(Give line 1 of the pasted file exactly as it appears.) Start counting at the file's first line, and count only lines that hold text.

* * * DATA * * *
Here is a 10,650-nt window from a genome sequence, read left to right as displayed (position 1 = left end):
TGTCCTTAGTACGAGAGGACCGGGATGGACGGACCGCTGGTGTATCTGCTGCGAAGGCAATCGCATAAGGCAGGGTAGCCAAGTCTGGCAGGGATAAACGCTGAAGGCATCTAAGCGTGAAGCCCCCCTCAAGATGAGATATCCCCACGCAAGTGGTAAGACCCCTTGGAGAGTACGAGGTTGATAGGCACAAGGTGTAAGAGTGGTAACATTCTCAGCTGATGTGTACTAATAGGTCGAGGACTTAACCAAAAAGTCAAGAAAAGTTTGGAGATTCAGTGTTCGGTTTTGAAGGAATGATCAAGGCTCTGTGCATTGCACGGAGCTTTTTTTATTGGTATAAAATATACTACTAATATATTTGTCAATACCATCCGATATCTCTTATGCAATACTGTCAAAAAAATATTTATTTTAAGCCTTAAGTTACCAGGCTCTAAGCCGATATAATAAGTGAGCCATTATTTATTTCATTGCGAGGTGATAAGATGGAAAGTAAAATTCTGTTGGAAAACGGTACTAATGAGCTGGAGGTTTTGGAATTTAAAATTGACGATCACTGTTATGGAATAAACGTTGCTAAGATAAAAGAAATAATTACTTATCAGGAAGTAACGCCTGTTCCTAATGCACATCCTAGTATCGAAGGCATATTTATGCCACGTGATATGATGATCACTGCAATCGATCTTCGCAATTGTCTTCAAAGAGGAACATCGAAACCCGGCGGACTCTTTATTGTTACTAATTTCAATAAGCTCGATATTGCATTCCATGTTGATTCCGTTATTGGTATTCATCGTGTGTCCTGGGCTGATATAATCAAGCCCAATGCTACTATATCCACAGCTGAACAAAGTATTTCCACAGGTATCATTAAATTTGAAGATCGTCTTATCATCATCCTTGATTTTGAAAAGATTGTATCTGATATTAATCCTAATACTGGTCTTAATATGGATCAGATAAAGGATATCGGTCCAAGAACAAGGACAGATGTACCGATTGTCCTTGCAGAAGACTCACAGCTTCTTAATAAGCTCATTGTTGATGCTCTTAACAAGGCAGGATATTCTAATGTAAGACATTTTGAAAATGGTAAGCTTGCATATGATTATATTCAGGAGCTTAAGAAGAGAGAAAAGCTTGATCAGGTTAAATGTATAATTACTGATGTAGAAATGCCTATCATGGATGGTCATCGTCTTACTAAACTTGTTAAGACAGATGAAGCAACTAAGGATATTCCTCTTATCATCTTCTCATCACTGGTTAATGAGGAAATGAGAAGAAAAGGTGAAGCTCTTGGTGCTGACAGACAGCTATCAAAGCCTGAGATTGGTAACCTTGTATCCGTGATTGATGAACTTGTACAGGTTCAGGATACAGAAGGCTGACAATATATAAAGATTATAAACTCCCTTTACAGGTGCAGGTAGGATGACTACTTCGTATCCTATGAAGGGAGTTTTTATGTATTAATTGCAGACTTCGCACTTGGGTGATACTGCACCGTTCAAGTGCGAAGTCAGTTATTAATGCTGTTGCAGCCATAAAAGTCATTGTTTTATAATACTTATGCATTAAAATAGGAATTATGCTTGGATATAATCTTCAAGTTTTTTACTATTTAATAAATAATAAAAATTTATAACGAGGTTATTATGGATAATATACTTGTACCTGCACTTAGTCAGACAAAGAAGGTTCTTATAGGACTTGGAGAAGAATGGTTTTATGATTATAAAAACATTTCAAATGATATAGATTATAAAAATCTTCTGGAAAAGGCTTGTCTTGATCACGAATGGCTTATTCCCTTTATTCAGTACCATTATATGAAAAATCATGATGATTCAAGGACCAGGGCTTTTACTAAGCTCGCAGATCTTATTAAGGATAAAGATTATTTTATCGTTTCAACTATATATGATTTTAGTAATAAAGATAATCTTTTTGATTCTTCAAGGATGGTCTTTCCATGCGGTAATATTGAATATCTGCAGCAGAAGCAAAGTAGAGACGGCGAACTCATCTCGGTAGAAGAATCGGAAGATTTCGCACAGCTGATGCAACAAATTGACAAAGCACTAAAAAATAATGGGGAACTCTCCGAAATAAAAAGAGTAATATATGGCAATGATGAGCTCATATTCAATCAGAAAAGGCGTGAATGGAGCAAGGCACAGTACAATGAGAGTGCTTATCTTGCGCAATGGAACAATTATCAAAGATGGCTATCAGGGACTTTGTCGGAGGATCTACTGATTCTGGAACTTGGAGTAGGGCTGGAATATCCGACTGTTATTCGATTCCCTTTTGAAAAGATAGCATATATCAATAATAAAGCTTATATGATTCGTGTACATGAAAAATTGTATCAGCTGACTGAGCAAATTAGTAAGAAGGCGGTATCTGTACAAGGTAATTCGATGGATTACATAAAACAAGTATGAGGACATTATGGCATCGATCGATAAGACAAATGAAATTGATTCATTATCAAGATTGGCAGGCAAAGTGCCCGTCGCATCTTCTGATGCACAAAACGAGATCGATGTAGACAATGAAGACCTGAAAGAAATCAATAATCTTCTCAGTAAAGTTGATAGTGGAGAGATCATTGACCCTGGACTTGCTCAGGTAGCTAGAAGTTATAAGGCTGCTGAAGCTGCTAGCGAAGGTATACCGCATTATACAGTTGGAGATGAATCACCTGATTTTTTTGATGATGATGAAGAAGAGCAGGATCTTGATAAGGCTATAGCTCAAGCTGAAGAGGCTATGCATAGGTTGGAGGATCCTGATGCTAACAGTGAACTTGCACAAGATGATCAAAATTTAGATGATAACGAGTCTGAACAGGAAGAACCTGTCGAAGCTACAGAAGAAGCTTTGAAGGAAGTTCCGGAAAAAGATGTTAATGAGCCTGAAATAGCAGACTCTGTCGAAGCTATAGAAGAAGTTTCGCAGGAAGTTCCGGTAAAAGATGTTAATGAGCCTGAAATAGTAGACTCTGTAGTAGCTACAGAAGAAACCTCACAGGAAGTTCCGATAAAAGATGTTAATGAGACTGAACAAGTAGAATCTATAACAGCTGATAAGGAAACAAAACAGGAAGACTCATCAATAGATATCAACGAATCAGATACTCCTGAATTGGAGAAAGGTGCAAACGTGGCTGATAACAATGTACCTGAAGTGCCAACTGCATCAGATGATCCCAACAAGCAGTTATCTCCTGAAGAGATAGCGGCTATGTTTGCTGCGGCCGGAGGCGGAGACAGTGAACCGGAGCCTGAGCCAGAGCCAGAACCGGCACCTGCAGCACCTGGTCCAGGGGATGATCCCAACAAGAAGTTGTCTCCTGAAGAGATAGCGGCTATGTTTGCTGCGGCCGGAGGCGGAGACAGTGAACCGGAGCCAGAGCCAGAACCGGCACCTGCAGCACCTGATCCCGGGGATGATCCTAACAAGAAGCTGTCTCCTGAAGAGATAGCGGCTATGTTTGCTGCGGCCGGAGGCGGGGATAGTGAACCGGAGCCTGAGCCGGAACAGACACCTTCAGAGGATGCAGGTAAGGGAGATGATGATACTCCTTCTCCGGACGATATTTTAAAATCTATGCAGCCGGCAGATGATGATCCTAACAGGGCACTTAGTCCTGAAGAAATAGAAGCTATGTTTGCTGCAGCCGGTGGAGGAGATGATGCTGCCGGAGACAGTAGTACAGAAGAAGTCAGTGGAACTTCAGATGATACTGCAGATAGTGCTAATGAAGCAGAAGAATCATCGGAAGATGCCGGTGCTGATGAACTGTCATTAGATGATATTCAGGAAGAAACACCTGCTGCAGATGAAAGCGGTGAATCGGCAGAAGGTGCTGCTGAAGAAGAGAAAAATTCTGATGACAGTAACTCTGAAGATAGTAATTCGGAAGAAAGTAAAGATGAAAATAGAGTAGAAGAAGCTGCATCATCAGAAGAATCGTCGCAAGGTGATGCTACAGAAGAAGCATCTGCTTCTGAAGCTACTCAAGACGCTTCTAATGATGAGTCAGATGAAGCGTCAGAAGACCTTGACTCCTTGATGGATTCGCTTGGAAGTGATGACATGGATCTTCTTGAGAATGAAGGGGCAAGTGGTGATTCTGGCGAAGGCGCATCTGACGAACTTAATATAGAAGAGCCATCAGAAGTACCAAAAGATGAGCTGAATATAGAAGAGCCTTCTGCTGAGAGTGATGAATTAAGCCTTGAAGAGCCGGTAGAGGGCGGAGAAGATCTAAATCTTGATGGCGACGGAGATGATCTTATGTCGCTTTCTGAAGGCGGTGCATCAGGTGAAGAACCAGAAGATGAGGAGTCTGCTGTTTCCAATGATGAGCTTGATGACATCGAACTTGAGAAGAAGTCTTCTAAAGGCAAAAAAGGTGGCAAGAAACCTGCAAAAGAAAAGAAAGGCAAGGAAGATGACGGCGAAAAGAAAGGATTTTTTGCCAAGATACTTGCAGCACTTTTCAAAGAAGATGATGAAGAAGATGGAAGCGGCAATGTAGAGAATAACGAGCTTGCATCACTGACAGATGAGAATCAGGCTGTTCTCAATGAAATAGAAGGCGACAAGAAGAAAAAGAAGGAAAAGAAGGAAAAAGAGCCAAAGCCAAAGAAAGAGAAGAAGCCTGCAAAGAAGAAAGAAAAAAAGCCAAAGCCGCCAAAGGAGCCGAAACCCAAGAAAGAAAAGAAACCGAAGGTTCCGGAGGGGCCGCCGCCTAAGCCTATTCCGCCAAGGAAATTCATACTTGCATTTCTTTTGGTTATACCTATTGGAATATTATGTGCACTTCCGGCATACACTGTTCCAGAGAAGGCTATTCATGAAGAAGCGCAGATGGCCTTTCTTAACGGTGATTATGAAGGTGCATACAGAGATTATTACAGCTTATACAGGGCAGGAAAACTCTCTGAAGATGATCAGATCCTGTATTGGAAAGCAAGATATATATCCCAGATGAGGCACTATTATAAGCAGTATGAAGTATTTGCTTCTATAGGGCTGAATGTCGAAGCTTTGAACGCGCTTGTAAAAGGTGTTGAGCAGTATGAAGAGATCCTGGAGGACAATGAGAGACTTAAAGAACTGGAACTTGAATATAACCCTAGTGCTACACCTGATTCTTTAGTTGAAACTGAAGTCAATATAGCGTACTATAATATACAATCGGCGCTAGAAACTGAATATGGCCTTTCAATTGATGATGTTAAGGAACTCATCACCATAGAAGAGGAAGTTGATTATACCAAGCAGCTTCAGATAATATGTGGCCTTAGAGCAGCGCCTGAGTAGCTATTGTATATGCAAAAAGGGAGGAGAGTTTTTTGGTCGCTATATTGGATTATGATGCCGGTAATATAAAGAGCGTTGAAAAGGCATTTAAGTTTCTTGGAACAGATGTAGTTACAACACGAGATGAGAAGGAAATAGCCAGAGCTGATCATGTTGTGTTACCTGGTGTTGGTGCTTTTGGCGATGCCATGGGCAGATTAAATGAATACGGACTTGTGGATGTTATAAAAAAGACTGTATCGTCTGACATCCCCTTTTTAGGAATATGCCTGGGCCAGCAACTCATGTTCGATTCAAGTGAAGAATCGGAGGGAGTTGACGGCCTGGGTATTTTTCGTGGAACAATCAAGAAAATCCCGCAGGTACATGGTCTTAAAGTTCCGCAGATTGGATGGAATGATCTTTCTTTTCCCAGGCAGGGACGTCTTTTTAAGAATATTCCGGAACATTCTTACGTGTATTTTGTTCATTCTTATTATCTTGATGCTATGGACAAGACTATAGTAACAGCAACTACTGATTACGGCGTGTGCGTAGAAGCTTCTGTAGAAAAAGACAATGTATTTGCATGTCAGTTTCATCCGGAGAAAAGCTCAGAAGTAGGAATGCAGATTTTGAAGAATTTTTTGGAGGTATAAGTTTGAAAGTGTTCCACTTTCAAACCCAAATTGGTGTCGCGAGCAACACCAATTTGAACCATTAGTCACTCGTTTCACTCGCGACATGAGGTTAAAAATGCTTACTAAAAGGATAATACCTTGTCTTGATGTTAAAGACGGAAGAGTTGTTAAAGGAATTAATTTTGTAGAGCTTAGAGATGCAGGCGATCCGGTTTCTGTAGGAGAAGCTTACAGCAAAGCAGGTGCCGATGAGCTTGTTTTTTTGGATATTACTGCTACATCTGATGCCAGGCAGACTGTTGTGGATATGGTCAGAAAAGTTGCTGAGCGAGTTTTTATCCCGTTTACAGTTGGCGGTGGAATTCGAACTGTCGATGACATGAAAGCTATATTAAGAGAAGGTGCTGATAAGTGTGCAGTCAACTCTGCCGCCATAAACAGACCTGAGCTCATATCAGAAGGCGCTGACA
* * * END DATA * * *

Here is a 10,650-nt window from a genome sequence, read left to right as displayed (position 1 = left end):